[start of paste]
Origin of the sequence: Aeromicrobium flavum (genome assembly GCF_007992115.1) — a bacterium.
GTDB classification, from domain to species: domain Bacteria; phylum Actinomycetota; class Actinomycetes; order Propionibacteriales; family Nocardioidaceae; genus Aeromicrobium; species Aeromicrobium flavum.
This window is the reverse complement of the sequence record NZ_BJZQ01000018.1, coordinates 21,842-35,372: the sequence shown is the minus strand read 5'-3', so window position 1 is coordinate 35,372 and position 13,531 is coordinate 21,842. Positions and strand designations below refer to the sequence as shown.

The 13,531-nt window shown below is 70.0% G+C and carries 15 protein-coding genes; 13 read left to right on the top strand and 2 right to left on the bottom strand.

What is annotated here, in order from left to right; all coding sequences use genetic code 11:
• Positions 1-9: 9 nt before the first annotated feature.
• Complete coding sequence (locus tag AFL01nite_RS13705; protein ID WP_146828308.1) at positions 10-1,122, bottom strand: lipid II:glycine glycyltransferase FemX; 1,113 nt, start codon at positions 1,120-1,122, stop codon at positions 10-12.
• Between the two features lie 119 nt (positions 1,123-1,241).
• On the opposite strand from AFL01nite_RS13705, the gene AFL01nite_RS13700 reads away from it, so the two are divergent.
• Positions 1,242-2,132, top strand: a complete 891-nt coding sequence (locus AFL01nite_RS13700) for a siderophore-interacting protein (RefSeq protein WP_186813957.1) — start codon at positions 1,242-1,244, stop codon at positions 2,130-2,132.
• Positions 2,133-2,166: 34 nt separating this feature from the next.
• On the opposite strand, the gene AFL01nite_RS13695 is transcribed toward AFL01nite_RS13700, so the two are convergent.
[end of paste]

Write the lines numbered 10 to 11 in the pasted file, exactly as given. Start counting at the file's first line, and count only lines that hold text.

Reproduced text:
• Positions 1,242-2,132, top strand: a complete 891-nt coding sequence (locus AFL01nite_RS13700) for a siderophore-interacting protein (RefSeq protein WP_186813957.1) — start codon at positions 1,242-1,244, stop codon at positions 2,130-2,132.
• Positions 2,133-2,166: 34 nt separating this feature from the next.